Abbildung in dieser Leseprobe nicht enthalten

2. Clarifications and definition of terms

The theoretical basis for further analysis is laid out below. It is important to note that the following terms relating to alternative forms of work will not be discussed in more detail in the remainder of this paper. There are merely a delineation of the term Digital Nomadism, in order to avoid misunderstandings due to differentiation problems on the part of the reader. It is important to note that in this work the terms (Neo-) No­mads, Digital Natives or Internet Nomads are used to denote Digital Nomads.

2.1 Teleworking and Home Office

Computer manufacturers, software developers and telecommunication providers are seen as pioneers of telework, mainly driven by high office rents or the shortage of workplaces in rural areas. The term telework is characterized by the multitude of forms, models and characteristics, which makes an exact definition difficult. In 2001, the BMBF defined telework as follows: “Telework is any activity based on information and communication technology that is carried out exclusively or temporarily at a workplace outside the central operating site. This workstation is connected to the central facility by electronic means of communication.”7 Various forms of telework are mentioned in the literature, the most important forms of organisation are ex­plained in the following: telework, alternating telework and mobile telework.

- In home-based telework, the employee carries out all work from home. A workplace in the company's premises does not exist, the workplace is perma­nently in the private area of the employee. This is the most extreme form of decentralized organisation.
- The predominant model is alternating telework: work takes place alternately at home and at the company. The company provides several people with a workstation for their work, which they use at mutually agreed upon times.
- Mobile telework is mainly practised by representatives, account managers and similar professional groups. The focus is on activities at changing places of work (e.g. in the customer's apartment).8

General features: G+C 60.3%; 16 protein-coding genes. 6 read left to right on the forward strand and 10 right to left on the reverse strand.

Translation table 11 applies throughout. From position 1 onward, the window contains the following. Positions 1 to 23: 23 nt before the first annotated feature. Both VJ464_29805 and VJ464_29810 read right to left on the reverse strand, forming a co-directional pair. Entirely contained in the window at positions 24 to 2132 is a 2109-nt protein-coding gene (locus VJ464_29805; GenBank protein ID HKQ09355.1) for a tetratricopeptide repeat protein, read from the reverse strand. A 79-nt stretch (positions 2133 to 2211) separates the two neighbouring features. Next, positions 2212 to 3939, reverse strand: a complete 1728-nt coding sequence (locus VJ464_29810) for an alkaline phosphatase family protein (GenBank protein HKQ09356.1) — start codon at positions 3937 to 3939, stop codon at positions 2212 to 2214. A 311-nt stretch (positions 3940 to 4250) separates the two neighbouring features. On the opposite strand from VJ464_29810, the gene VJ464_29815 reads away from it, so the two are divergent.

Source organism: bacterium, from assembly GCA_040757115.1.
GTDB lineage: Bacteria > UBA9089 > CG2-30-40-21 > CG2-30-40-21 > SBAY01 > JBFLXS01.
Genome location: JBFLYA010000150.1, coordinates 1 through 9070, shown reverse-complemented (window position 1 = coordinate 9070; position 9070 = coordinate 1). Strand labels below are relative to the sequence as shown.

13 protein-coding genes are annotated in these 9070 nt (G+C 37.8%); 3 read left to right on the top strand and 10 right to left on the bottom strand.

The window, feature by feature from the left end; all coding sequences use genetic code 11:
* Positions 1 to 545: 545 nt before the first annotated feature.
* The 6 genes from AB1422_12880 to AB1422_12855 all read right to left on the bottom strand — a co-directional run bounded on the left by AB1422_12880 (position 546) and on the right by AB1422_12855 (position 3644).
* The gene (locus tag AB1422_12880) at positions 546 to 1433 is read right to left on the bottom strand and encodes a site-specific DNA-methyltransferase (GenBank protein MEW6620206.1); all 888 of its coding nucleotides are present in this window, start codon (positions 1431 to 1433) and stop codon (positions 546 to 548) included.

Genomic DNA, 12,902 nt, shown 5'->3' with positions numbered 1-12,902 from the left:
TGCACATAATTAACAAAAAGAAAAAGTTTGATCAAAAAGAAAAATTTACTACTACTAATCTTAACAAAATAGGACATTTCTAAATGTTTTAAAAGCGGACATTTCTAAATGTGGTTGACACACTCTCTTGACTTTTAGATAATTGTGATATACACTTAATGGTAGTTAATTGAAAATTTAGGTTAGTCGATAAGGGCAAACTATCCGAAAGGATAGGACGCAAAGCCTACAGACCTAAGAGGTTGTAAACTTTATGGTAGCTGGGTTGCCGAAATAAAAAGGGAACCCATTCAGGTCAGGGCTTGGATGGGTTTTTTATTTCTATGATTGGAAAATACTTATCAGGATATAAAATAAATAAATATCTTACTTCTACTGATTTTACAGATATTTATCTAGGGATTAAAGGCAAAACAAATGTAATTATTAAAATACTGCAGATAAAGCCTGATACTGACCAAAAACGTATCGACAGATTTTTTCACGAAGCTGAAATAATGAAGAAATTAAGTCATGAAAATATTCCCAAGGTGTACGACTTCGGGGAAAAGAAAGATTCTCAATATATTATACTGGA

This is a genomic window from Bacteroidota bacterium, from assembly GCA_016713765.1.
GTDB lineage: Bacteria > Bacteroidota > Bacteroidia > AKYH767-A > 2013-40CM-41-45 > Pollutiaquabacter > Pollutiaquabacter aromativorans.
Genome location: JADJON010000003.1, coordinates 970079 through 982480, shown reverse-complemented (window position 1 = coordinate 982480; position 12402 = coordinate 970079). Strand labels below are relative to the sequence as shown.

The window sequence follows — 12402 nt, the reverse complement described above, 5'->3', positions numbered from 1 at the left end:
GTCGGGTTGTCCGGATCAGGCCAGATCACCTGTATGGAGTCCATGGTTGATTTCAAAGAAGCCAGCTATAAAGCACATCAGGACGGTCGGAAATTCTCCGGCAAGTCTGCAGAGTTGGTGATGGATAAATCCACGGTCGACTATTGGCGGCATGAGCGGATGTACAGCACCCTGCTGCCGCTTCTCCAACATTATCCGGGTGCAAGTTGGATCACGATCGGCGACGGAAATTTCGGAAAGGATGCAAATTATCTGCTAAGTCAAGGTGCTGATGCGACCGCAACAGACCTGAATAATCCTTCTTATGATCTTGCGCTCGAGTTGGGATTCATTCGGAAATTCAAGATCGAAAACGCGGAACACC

Another form of organisation is work in telecentres or televillages, which was devel­oped mainly in Switzerland between 1989 and 1995 by the major Swiss bank (for­merly SKA). The latter is also known for the project “Bruck an der Leitung” in Bruck an der Leitha (Austria), which investigated the general conditions and prerequisites for setting up a teleworking centre within the framework of a planned housing estate. These telecentres are often located near residential areas; the enhancement to this are so-called televillages., housing estates in which numerous teleworking jobs are concentrated.9

In this context, a conceptual distinction must be made from the term home office, which describes occasional work at a workplace which is not the employer's build­ing. There is also a clear distinction from teleworking on the part of the legislator, in which stricter expectations are placed on the ergonomic design of the workplace, which were expressly stipulated by the Workplace Ordinance with the definition of the teleworking workplace.10 In November 2016, the term teleworking was legally defined for the first time in Germany. The ArbStättV states in this respect: “Tele workstations are DSE workstations installed permanently by the employer in the workers' private sphere, for which the employer has stipulated weekly working hours - agreed with the worker - and the duration of the installation. A tele work­station is not set up by the employer until the employer and the worker have stipu­lated the conditions for teleworking in a contract of employment or in the framework of an agreement and the necessary fitting out of the workstation with furniture, work tools including communications equipment has been provided and installed in the worker's private sphere by the employer or a person commissioned by him.”11 (Sec­tion 2 (7) ArbStättV (Arbeitsstättenverordnung) (abbreviated to Section 2 VII ArbStättV)

According to this expression, the main difference lies in the ergonomic requirements of the workplace, which should meet health and safety standards and is set up by the employer.

A survey conducted by Bitkom Research on behalf of the digital association Bitkom came to the conclusion that home offices are becoming increasingly popular among companies. 39 percent said that all or part of their employees are working from home, an increase of 9 percent compared to 2016 and an increase of 19 percent since 2014.12